Speaking to evidence-based best practices of establishing SMART goals and their links to successful recovery of individuals with addictions and mental health issues.
Goals and Objectives: The difference between the two and utilizing both in treatment plans.
While the terms are often used interchangeably, goals and objectives are different. In addictions and mental health treatment, both are used in the pursuit of recovery with goal setting the bigger picture while objectives set the more measurable milestones that show one is getting there.
|Definition||The broad, overall intention to achieve||The specific, measurable actions that are taken to accomplish the goal/target|
|Examples||Stop using alcohol to cope with negative feelings
Recognize individual triggers and associated emotions
Improve physical health
|To take a 5 minute walk outdoors and call a friend when negative feelings arise
Keep a daily log for 2 weeks that tracks events and associated emotions
Walk for 30 minutes after dinner 5 nights per week
|Insight||Intangible; ‘big picture’||Measurable; Specific Target|
|Time Frame||Longer; no end date often||Shorter, guided, dated|
|Goals & Objectives Working Together||“By taking my medication daily
(objective), I can relieve my
depressive feelings (goal)”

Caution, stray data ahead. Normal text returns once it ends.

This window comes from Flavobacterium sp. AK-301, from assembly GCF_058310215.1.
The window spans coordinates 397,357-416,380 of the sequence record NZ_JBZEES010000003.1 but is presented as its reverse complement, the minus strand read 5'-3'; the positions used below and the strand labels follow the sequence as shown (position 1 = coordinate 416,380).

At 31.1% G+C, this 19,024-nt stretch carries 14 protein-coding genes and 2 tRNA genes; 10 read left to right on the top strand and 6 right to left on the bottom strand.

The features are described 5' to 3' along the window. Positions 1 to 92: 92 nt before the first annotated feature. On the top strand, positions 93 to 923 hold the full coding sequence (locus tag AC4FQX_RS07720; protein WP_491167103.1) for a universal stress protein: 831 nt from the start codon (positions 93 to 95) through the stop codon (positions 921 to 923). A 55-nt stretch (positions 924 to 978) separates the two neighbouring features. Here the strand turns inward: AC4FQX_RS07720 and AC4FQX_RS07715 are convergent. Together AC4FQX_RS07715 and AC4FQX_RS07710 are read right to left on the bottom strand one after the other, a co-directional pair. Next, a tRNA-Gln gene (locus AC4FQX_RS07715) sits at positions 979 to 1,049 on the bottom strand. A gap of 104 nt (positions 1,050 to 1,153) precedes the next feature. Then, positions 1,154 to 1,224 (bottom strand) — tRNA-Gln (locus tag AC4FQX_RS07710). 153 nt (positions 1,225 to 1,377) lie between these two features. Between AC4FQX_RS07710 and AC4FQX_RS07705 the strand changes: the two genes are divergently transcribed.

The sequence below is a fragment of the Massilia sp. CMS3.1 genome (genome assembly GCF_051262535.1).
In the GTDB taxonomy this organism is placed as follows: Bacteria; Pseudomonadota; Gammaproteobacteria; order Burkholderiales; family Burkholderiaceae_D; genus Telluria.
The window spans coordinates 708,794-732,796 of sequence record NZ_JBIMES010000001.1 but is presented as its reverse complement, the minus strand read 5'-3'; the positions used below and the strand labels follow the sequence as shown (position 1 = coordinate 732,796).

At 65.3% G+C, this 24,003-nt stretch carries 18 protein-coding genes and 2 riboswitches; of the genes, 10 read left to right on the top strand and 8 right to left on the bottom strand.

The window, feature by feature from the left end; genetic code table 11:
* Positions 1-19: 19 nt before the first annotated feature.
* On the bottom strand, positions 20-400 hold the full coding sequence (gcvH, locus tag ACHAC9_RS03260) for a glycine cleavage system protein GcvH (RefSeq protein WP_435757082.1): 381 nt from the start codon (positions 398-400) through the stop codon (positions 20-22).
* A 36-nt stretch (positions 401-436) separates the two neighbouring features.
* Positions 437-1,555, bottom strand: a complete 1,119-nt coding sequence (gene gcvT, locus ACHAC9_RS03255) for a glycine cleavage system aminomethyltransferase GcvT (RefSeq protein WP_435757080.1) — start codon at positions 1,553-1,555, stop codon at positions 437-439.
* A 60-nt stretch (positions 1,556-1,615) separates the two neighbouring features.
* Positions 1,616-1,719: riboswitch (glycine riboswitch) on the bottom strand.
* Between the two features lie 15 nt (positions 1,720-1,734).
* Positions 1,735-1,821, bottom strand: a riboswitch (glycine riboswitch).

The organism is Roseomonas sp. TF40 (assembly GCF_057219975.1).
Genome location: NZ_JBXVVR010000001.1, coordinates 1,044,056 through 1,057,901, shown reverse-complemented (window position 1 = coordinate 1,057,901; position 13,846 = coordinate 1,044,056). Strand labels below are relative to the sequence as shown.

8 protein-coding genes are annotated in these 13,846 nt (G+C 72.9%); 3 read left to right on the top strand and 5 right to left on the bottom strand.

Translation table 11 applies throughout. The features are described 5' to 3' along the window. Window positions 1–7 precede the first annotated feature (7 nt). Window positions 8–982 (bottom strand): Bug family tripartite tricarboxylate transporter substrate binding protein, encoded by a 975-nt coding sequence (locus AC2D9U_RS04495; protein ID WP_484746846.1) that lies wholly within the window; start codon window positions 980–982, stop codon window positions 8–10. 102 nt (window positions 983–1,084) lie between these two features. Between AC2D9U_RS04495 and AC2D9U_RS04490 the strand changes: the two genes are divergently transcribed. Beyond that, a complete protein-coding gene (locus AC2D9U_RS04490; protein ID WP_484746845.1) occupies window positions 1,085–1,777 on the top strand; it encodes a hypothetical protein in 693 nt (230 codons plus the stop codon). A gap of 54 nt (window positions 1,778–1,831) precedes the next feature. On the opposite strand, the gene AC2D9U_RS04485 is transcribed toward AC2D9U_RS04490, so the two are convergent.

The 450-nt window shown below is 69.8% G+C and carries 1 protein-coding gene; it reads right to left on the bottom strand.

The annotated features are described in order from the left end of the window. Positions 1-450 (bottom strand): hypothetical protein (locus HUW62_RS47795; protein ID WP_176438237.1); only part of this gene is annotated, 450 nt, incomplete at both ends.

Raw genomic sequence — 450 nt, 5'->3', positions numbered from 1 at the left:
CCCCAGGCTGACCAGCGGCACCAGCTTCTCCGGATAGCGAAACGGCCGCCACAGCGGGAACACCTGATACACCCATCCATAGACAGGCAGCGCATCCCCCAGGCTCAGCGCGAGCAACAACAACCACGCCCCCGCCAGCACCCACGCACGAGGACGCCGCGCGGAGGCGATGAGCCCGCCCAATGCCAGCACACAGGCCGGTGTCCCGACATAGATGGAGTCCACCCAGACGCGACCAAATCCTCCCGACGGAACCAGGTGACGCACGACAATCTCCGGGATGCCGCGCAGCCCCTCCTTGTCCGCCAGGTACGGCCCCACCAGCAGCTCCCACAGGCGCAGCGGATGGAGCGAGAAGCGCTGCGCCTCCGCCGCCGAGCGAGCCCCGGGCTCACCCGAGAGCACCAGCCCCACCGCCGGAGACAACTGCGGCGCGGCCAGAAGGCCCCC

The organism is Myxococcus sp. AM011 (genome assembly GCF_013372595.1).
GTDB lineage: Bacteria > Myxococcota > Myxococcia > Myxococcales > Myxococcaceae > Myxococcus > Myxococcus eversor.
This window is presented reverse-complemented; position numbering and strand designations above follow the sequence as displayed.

|“Committing to writing in a daily journal (objective) for a month will build me a list of my triggers that lead to the negative feelings I want to address (goals)”|
|Tracking||Always moving forward to
accomplish goal – loose but always present
|Specifically tracked tasks
assigned; a measurable ‘plan’ to follow
SMART goals are a blending of goals and objectives that allow the clinician and client to collaboratively Create, Apply, Review, and Evaluate (the CARE Strategy) the individualized treatment plan.
S – Specific – be clear and defined in what is to be accomplished.
M – Measurable – ‘attend group sessions’ is not measurable but agreeing to attend ‘5 group sessions weekly’ is.
A – Actionable – can a client attend 5 group sessions in person weekly if they have just started a new job or is that’s too much to commit to at current levels of anxiety, etc?
R – Realistic – are client expectations and ‘goals’ realistic? Often a client will present with an all or nothing approach.
T – Timely – are the timeframes realistic? Does client have events coming up that present specific challenges (surgery, new job, no transportation, daycare requirements, pending weather, financial issues)?
Not SMART: Attend group sessions regularly and participate occasionally until you feel stronger in communicating your feelings consistently.
SMART: Starting Tuesday, April 11, attend 3 group sessions each week and participate verbally in discussion once at each meeting in April, twice at each meeting in May and June, and initiate a topic once in a June session.
The more defined, the clearer the map to follow to reach one’s destination.
Client records and treatment plans should contain the most up-to-date information and progress regarding a client’s SMART goals. With this information readily available, note writing and reporting becomes faster, more efficient, and more valuable for everyone.